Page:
Fatima Payman, 27, made history last week when she was elected as Australia’s first senator to wear a hijab.
When Payman thanked her father for his sacrifices—who entered Australia as an Afghan immigrant and passed away in 2018—a few minutes into her first statement in Parliament, she started to cry.
Who would have imagined that today a young woman from Afghanistan and the daughter of a refugee would be present in this chamber? Paidman stated.
“Knowing the sacrifices that my dad went through as a taxi driver and security guard to ensure he saved up enough money to make ends meet, to support his family, and to ensure my siblings and I had the future he wasn’t able to secure for himself.”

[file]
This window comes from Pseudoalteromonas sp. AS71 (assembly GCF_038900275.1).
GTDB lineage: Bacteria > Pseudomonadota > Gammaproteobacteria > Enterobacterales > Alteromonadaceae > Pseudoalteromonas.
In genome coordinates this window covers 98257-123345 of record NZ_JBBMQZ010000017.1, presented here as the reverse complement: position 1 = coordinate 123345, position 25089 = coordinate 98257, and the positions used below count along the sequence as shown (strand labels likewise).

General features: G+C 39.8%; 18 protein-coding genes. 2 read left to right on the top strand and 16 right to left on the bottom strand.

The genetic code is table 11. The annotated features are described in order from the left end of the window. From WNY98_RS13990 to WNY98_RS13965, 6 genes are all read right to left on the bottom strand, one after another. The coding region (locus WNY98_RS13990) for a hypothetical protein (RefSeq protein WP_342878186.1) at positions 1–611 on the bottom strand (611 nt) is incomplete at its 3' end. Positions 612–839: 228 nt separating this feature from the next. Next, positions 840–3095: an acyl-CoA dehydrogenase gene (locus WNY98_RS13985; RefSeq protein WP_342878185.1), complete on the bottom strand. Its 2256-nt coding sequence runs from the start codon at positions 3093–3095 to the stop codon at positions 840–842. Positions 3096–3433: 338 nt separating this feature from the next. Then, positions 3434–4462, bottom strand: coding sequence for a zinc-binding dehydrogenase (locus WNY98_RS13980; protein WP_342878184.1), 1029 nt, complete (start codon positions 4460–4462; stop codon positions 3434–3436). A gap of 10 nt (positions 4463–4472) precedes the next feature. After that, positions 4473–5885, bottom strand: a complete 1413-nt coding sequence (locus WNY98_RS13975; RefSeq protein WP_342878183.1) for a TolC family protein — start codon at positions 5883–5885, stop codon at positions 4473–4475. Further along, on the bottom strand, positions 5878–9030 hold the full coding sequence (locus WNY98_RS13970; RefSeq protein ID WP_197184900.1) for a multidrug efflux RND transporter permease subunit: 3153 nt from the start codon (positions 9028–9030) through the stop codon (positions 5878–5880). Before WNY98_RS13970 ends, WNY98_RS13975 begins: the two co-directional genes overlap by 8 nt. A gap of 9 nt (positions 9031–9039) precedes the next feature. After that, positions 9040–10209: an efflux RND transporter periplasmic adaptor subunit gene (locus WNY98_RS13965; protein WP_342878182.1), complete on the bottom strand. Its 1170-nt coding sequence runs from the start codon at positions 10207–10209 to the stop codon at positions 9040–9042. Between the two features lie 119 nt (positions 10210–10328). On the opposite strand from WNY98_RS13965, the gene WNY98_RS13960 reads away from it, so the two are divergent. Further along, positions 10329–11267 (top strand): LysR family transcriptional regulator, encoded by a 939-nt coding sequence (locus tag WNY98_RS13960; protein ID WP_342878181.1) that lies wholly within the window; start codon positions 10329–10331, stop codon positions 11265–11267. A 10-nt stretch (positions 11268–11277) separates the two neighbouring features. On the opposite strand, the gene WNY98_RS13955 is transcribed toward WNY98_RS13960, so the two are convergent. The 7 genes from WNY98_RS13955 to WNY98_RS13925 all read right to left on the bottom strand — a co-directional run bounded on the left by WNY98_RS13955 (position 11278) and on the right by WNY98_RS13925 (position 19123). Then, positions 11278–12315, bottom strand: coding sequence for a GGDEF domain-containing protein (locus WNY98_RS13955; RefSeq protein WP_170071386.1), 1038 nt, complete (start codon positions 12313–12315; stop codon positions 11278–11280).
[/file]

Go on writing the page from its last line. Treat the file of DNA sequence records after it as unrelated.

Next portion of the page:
When Payman, her mother, and her three younger siblings travelled to Australia in 2003, she was eight years old.
She went to university to become a doctor and attended the Australian Islamic College in Perth, but ended up getting active in politics.
Payman’s father, who sadly did not live to see her become a senator, passed away from leukaemia in 2018 at the age of 47.
Concerns about her wearing a hijab were also addressed, and she emphasised that it was her choice.
“For those who choose to advise me on what I should wear, or judge my competency based on my external experience, know that the hijab is my choice,” Payman said. “I am young, I am progressive, and my family were born overseas – I am a representative of modern Australia.”